As celebrated science-fiction author Arthur C. Clarke stated, “Any sufficiently advanced technology is indistinguishable from magic”. We’ve seen an incredible amount of technological advancement that has led to huge changes, whether it’s the Gutenberg press, the invention of stainless steel, the internal combustion engine or humble old Wi-Fi. Each of these advancements would have been regarded as a marvel to previous generations; the ability to create multiple identical copies of books almost instantly, being able to put petrol into a tank and travel at great speeds or send messages and information from one device to another without wires or any physical connection.
Now we’re very careful about phrases like “Tomorrow’s technology… today!” but we recently found a story about a canal bridge in the Netherlands that struck us as almost miraculous. It’s not necessarily the bridge itself, but how it was made. Bridges from steel are usually quite a big undertaking, it requires a large investment of time and money to research the conditions, calculate the material stresses, make sure that the design is up to standard, then have the individual panels and steel supports created, built and certified before it can be used.
Last year, there was a bridge in the Netherlands that wasn’t built from individual parts, it was 3D printed using stainless steel. The design of the bridge was loaded into a computer program, and the steel printer – essentially the same principle as a welding arm – started to print from the canal side. Rather than creating an arc across the canal that was then built up, the whole design, including footpath, hand rails, decorative work and fittings, basically in cross sections going across the canal in mid-air.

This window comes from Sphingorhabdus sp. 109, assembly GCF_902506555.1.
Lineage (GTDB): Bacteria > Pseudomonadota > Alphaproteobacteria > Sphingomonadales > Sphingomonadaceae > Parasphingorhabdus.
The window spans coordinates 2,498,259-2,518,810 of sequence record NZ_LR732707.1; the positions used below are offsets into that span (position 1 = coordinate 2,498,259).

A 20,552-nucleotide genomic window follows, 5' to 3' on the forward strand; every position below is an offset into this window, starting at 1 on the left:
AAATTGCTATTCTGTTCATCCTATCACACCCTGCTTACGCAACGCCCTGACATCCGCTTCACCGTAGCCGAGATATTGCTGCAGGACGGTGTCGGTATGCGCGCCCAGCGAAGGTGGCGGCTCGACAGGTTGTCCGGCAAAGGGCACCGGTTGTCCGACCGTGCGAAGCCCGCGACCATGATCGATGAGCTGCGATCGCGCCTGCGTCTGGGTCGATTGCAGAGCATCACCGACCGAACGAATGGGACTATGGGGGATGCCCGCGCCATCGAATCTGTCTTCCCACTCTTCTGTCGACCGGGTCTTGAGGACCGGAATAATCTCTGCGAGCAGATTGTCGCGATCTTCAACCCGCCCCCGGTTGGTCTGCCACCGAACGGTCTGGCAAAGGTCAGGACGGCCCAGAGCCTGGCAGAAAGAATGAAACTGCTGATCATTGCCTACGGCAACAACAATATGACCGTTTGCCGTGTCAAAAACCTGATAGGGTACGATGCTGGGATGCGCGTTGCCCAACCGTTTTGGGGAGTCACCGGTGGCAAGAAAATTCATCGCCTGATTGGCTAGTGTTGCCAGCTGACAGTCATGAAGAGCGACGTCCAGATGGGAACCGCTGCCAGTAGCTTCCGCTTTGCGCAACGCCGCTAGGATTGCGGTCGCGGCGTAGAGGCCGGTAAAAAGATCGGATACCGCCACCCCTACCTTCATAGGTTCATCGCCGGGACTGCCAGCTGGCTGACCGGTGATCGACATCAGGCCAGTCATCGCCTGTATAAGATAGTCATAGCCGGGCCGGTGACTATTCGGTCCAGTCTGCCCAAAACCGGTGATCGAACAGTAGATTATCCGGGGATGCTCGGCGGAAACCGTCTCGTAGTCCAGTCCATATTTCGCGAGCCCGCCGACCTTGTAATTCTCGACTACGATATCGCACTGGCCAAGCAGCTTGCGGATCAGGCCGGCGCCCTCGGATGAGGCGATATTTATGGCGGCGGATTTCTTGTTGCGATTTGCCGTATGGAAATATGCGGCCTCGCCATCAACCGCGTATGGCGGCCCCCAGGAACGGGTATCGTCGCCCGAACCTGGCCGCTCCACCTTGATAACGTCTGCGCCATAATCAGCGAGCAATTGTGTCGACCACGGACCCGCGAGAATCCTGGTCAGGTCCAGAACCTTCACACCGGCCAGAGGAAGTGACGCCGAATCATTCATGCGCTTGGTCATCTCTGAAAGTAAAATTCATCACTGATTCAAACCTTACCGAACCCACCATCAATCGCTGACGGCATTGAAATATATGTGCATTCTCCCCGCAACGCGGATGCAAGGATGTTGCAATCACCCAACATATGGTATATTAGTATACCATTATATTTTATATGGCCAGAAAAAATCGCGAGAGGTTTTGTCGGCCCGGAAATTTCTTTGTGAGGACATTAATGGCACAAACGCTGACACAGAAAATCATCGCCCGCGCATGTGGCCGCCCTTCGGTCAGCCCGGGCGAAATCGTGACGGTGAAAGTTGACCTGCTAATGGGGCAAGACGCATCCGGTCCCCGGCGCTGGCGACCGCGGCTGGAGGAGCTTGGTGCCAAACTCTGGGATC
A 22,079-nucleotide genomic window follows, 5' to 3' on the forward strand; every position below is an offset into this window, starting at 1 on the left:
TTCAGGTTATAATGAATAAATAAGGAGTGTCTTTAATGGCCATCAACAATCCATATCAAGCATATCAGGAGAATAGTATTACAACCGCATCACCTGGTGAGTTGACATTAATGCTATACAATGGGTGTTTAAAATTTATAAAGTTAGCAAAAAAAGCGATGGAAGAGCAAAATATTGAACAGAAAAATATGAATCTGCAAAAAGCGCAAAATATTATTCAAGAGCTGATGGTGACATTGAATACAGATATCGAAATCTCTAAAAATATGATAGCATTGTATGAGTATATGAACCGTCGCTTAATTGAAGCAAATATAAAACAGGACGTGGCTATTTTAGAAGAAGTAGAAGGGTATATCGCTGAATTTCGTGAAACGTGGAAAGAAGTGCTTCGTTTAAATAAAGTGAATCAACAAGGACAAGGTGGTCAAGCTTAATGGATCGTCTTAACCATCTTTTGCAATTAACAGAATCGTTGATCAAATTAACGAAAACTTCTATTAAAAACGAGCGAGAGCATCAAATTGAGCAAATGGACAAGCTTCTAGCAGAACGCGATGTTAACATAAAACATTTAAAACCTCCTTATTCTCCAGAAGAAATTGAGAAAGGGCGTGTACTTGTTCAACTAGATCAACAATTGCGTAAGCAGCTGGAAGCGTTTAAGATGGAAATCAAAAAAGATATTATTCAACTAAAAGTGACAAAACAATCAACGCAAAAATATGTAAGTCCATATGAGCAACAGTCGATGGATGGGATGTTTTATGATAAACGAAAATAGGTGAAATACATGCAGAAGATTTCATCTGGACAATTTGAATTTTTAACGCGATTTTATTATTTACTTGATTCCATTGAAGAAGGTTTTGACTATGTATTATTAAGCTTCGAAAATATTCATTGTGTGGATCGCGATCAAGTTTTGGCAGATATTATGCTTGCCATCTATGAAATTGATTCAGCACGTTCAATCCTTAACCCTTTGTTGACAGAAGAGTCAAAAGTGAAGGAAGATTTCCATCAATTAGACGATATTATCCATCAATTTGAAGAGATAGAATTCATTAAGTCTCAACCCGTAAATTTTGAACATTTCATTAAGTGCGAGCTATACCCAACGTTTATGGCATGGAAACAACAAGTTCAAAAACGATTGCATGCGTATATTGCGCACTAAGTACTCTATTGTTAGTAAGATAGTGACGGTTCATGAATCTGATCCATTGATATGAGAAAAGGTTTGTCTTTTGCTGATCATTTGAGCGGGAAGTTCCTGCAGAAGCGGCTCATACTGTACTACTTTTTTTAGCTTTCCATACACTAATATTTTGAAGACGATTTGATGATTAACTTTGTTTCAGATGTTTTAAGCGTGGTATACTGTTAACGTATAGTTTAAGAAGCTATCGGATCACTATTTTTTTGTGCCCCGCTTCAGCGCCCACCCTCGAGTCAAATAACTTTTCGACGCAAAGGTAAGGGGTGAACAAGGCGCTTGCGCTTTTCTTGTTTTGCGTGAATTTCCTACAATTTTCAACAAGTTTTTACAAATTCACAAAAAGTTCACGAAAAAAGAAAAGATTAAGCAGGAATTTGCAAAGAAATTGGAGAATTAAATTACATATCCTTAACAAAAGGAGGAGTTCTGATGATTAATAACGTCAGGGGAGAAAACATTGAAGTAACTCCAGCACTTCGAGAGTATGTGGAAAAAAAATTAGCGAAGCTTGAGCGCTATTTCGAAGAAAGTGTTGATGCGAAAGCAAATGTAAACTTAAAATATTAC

Watching the video, you can see how the use of form, utilised with careful and precise metalwork, builds up to create an incredibly strong structure. As the metal printer uses stainless steel, it should bind together strongly and form a tough outer layer that prevents corrosion or weathering, even repairing itself against scratches and wear through frequent use.
It’s certainly a ground breaking use of the technology, and the bridge is in its final testing phase now that it’s complete. The plan is to use real-time sensors to measure the ‘health’ of the bridge, including signs of metal fatigue or over-stressing, not only to keep the bridge safe and usable, but also to inform and inspire future designs and make improvements to other 3D printed metal objects.
While predictions about tomorrow’s world are usually wildly wrong, every so often the future seems to knock on the door of the present and announce itself… and the ability to create a bridge out of thin air using nothing more than a computer and a set of lengths of stainless steel wire is incredibly advanced!